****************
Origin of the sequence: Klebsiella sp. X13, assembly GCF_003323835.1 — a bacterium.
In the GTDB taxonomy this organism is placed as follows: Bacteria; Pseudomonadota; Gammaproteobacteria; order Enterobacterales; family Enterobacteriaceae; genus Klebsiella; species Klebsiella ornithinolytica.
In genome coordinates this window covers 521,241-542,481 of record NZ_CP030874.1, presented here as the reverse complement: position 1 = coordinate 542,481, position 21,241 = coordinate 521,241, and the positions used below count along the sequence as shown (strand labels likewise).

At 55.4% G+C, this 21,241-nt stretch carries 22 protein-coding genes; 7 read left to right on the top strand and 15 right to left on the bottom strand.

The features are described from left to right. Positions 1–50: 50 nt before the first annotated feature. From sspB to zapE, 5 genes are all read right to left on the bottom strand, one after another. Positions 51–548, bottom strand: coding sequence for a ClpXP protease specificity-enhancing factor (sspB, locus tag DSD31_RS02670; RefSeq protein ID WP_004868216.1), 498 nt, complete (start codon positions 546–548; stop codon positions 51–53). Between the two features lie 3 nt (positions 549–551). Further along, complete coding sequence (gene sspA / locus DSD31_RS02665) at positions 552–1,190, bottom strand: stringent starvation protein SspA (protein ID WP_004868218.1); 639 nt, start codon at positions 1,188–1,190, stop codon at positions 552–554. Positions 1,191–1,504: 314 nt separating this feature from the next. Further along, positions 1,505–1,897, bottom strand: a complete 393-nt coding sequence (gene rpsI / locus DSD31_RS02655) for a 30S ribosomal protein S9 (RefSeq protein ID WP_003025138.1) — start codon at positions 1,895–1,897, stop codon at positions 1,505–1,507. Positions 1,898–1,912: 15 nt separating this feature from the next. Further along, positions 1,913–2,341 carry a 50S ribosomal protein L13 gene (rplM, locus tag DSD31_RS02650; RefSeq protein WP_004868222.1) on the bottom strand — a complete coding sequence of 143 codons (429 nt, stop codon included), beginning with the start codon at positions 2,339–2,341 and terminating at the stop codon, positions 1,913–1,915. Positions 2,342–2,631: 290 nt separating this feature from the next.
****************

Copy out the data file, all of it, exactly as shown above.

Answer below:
Origin of the sequence: Klebsiella sp. X13, assembly GCF_003323835.1 — a bacterium.
In the GTDB taxonomy this organism is placed as follows: Bacteria; Pseudomonadota; Gammaproteobacteria; order Enterobacterales; family Enterobacteriaceae; genus Klebsiella; species Klebsiella ornithinolytica.
In genome coordinates this window covers 521,241-542,481 of record NZ_CP030874.1, presented here as the reverse complement: position 1 = coordinate 542,481, position 21,241 = coordinate 521,241, and the positions used below count along the sequence as shown (strand labels likewise).

At 55.4% G+C, this 21,241-nt stretch carries 22 protein-coding genes; 7 read left to right on the top strand and 15 right to left on the bottom strand.

The features are described from left to right. Positions 1–50: 50 nt before the first annotated feature. From sspB to zapE, 5 genes are all read right to left on the bottom strand, one after another. Positions 51–548, bottom strand: coding sequence for a ClpXP protease specificity-enhancing factor (sspB, locus tag DSD31_RS02670; RefSeq protein ID WP_004868216.1), 498 nt, complete (start codon positions 546–548; stop codon positions 51–53). Between the two features lie 3 nt (positions 549–551). Further along, complete coding sequence (gene sspA / locus DSD31_RS02665) at positions 552–1,190, bottom strand: stringent starvation protein SspA (protein ID WP_004868218.1); 639 nt, start codon at positions 1,188–1,190, stop codon at positions 552–554. Positions 1,191–1,504: 314 nt separating this feature from the next. Further along, positions 1,505–1,897, bottom strand: a complete 393-nt coding sequence (gene rpsI / locus DSD31_RS02655) for a 30S ribosomal protein S9 (RefSeq protein ID WP_003025138.1) — start codon at positions 1,895–1,897, stop codon at positions 1,505–1,507. Positions 1,898–1,912: 15 nt separating this feature from the next. Further along, positions 1,913–2,341 carry a 50S ribosomal protein L13 gene (rplM, locus tag DSD31_RS02650; RefSeq protein WP_004868222.1) on the bottom strand — a complete coding sequence of 143 codons (429 nt, stop codon included), beginning with the start codon at positions 2,339–2,341 and terminating at the stop codon, positions 1,913–1,915. Positions 2,342–2,631: 290 nt separating this feature from the next.